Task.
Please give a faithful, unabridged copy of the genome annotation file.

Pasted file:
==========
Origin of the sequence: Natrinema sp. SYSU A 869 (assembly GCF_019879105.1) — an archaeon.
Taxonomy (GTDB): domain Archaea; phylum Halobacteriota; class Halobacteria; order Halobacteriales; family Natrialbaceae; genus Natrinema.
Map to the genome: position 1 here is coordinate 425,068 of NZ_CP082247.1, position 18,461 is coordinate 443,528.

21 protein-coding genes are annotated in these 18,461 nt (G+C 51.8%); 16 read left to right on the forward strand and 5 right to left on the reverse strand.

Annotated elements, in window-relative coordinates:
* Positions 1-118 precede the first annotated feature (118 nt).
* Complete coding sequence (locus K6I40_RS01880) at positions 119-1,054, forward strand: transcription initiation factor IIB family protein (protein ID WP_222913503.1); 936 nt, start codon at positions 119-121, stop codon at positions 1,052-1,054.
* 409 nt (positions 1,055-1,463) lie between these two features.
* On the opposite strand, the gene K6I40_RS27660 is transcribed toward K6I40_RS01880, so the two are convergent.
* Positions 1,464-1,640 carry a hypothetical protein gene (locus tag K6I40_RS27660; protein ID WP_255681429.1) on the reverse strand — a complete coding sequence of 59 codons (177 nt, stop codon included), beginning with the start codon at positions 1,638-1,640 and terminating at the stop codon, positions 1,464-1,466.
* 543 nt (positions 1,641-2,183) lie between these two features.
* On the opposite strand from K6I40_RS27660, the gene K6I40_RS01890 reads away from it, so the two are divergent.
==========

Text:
Origin of the sequence: Natrinema sp. SYSU A 869 (assembly GCF_019879105.1) — an archaeon.
Taxonomy (GTDB): domain Archaea; phylum Halobacteriota; class Halobacteria; order Halobacteriales; family Natrialbaceae; genus Natrinema.
Map to the genome: position 1 here is coordinate 425,068 of NZ_CP082247.1, position 18,461 is coordinate 443,528.

21 protein-coding genes are annotated in these 18,461 nt (G+C 51.8%); 16 read left to right on the forward strand and 5 right to left on the reverse strand.

Annotated elements, in window-relative coordinates:
* Positions 1-118 precede the first annotated feature (118 nt).
* Complete coding sequence (locus K6I40_RS01880) at positions 119-1,054, forward strand: transcription initiation factor IIB family protein (protein ID WP_222913503.1); 936 nt, start codon at positions 119-121, stop codon at positions 1,052-1,054.
* 409 nt (positions 1,055-1,463) lie between these two features.
* On the opposite strand, the gene K6I40_RS27660 is transcribed toward K6I40_RS01880, so the two are convergent.
* Positions 1,464-1,640 carry a hypothetical protein gene (locus tag K6I40_RS27660; protein ID WP_255681429.1) on the reverse strand — a complete coding sequence of 59 codons (177 nt, stop codon included), beginning with the start codon at positions 1,638-1,640 and terminating at the stop codon, positions 1,464-1,466.
* 543 nt (positions 1,641-2,183) lie between these two features.
* On the opposite strand from K6I40_RS27660, the gene K6I40_RS01890 reads away from it, so the two are divergent.